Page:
Zbigniew Ziobro said Piotr Wawrzyk, who was in charge of visa and consular affairs, appears to have done no wrong.
Poland’s justice minister has said that there is no evidence to suggest that a former deputy foreign minister embroiled in a cash-for-visa scandal committed a crime.
But Zbigniew Ziobro, who is also the head of the Prosecutor’s Office, said that Piotr Wawrzyk, who was removed from his post when the scandal broke, will face questioning and that “an interrogation will definitely take place.”
Last week, the Gazeta Wyborcza newspaper wrote that possibly tens of thousands of immigrants may have acquired visas by irregular means to get into Poland and the Schengen Zone. Others may also have paid large sums of money just to get their names on the visa application list but in the end got nothing in return.
The scandal has the potential to damage the government in the run-up to October 15’s general election. Dominated by the socially-conservative Law and Justice party, the governing coalition has made controlling migration a central tenet of its election campaign, so allegations concerning cash-for-visas could fuel accusations of hypocrisy.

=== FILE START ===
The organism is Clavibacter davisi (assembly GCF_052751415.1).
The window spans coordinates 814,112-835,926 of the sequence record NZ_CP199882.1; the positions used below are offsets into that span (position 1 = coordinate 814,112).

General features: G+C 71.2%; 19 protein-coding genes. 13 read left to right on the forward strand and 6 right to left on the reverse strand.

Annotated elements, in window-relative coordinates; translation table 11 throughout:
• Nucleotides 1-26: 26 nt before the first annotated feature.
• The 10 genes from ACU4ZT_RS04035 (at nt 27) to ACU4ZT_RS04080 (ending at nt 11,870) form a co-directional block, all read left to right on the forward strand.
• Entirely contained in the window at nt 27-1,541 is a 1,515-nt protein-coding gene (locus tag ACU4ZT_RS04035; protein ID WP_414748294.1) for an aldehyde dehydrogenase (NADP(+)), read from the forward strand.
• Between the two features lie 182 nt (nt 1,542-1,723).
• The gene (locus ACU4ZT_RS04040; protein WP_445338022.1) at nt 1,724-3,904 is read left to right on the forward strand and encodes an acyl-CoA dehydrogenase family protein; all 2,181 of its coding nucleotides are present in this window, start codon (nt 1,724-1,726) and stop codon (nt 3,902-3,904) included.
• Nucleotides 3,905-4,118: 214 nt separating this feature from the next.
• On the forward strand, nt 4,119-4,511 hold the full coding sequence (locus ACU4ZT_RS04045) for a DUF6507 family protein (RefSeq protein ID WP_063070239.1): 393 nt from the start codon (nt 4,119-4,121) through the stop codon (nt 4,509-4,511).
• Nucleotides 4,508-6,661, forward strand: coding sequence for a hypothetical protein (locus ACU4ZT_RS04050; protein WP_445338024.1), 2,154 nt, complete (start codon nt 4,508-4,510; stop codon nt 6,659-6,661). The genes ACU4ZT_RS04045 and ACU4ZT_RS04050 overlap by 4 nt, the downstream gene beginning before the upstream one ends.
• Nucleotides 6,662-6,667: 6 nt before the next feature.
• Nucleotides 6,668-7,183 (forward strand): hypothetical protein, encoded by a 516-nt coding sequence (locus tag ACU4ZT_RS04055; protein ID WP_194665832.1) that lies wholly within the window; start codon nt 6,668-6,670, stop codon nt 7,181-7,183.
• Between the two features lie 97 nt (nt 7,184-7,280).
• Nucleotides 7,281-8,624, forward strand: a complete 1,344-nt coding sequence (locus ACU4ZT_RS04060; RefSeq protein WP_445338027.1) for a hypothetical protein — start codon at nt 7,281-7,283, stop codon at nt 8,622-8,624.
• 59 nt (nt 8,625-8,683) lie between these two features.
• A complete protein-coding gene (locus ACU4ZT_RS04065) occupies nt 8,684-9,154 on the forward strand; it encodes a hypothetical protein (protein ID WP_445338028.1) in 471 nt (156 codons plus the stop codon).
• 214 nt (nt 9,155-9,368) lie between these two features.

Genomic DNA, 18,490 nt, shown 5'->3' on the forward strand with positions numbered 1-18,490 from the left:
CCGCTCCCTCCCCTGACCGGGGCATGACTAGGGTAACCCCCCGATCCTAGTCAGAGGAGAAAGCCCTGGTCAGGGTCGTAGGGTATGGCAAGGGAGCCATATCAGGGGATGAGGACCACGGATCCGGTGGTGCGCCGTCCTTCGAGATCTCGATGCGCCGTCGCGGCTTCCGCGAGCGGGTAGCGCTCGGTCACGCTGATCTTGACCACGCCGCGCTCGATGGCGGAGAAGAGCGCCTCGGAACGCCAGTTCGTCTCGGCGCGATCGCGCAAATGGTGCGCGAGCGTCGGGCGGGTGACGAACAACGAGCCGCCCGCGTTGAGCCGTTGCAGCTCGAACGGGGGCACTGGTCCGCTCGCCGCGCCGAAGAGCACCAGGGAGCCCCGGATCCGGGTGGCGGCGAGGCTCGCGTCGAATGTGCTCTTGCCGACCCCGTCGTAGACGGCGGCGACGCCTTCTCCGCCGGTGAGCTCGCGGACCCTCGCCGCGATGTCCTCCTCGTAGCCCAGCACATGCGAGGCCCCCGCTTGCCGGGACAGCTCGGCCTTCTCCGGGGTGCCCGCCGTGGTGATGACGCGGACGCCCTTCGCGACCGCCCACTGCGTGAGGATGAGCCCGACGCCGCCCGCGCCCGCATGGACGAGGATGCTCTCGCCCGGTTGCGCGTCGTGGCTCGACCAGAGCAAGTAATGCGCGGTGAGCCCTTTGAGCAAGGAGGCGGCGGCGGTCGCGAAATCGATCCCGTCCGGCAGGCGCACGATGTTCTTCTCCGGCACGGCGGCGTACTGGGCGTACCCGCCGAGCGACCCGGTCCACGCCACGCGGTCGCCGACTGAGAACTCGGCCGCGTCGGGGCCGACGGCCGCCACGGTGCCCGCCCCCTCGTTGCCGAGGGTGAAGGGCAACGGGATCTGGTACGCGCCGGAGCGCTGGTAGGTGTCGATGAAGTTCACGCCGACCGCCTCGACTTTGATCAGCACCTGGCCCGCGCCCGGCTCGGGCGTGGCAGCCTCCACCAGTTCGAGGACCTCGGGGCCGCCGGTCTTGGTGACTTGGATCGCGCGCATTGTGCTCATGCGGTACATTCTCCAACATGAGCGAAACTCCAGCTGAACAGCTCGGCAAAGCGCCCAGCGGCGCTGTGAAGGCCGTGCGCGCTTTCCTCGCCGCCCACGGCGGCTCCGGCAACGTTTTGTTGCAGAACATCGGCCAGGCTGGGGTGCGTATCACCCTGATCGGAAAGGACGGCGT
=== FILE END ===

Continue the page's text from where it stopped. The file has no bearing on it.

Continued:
The opposition Civic Platform party has already claimed the scandal is damaging Poland’s reputation.
But speaking to radio station RMF FM on Saturday morning, Ziobro said Wawrzyk, who was in charge of visa and consular affairs, appears to have done no wrong.
“At the moment, I can say, contrary to the claims of Civic Platform politicians, that there is not a shred of evidence at the moment that would indicate that Mr Wawrzyk derived any benefits,” said Ziobro, adding that “from the trial and operational materials available to the prosecutor’s office, there is no evidence that Wawrzyk participated in criminal activities.”
The justice minister went on to say that the fact that Mateusz Morawiecki, the prime minister, dismissed Wawrzyk once it became clear that something wrong had taken place was evidence that the system was working correctly.
Ziobro also said that the investigation into the scandal concerned 268 granted applications for accelerated issuance.
“The scandal was discovered by the Polish (law-enforcement – PAP) services, not foreign ones,” he added.
Yesterday in a video posted on social media on Friday, Morawiecki played down the scale of the apparent scandal saying that “irregularities relating to several hundred visas, I repeat, several hundred visas, were identified by us as part of control procedures.”
“Poland’s law-enforcement services took appropriate action and people suspected of breaking the law were identified. The prosecutor’s office brought charges against seven people, and three of them are in custody,” he added.